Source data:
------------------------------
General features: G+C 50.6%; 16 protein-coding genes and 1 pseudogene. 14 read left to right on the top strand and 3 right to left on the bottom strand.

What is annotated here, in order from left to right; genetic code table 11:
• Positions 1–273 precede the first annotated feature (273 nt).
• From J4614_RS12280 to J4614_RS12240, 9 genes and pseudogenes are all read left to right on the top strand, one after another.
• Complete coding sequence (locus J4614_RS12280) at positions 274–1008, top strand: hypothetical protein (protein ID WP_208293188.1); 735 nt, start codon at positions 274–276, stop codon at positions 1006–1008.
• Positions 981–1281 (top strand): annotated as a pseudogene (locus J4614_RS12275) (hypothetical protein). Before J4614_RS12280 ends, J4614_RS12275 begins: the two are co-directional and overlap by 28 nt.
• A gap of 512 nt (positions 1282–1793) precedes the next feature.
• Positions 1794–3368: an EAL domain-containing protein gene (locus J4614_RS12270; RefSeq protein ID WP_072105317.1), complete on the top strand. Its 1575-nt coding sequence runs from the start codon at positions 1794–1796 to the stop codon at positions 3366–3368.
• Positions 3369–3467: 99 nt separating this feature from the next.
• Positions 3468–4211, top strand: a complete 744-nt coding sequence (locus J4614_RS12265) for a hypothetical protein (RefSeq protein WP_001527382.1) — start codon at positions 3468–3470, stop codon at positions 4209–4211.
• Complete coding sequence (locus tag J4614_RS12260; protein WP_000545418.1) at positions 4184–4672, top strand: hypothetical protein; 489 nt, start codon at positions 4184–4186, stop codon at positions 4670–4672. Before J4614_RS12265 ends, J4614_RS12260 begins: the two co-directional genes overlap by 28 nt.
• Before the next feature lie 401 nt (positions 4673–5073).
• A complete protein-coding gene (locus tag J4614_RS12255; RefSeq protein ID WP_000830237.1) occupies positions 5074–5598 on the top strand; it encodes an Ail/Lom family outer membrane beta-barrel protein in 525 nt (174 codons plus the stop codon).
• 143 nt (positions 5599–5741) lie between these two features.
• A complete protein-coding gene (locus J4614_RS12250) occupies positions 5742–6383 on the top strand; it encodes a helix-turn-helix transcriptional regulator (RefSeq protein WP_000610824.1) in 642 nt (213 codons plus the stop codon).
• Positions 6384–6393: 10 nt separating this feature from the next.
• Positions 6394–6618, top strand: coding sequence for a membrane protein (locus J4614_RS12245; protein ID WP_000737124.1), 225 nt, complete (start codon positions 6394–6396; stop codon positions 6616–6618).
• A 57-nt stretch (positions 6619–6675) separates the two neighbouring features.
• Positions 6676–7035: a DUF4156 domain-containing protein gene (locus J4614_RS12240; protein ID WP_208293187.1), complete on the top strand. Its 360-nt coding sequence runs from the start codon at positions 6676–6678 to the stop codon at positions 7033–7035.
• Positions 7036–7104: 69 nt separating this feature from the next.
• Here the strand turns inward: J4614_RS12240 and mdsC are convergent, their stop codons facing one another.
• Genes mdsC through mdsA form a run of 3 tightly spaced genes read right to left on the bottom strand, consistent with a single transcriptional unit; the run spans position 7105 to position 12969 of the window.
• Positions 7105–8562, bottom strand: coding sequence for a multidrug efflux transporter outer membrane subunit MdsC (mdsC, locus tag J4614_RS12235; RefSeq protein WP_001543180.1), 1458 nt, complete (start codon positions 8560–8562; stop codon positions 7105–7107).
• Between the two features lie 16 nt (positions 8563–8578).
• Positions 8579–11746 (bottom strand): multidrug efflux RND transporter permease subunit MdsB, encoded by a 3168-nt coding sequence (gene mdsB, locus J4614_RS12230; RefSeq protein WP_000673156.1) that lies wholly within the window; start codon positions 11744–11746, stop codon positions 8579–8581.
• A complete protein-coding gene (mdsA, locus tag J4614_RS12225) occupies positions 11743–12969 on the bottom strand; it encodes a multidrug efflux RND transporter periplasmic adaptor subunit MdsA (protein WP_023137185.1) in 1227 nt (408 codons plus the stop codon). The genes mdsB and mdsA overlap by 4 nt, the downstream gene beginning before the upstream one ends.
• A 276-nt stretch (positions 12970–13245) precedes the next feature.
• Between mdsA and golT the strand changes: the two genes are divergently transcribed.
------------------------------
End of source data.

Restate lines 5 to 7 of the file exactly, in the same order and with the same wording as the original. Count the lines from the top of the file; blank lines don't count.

• Complete coding sequence (locus J4614_RS12280) at positions 274–1008, top strand: hypothetical protein (protein ID WP_208293188.1); 735 nt, start codon at positions 274–276, stop codon at positions 1006–1008.
• Positions 981–1281 (top strand): annotated as a pseudogene (locus J4614_RS12275) (hypothetical protein). Before J4614_RS12280 ends, J4614_RS12275 begins: the two are co-directional and overlap by 28 nt.
• A gap of 512 nt (positions 1282–1793) precedes the next feature.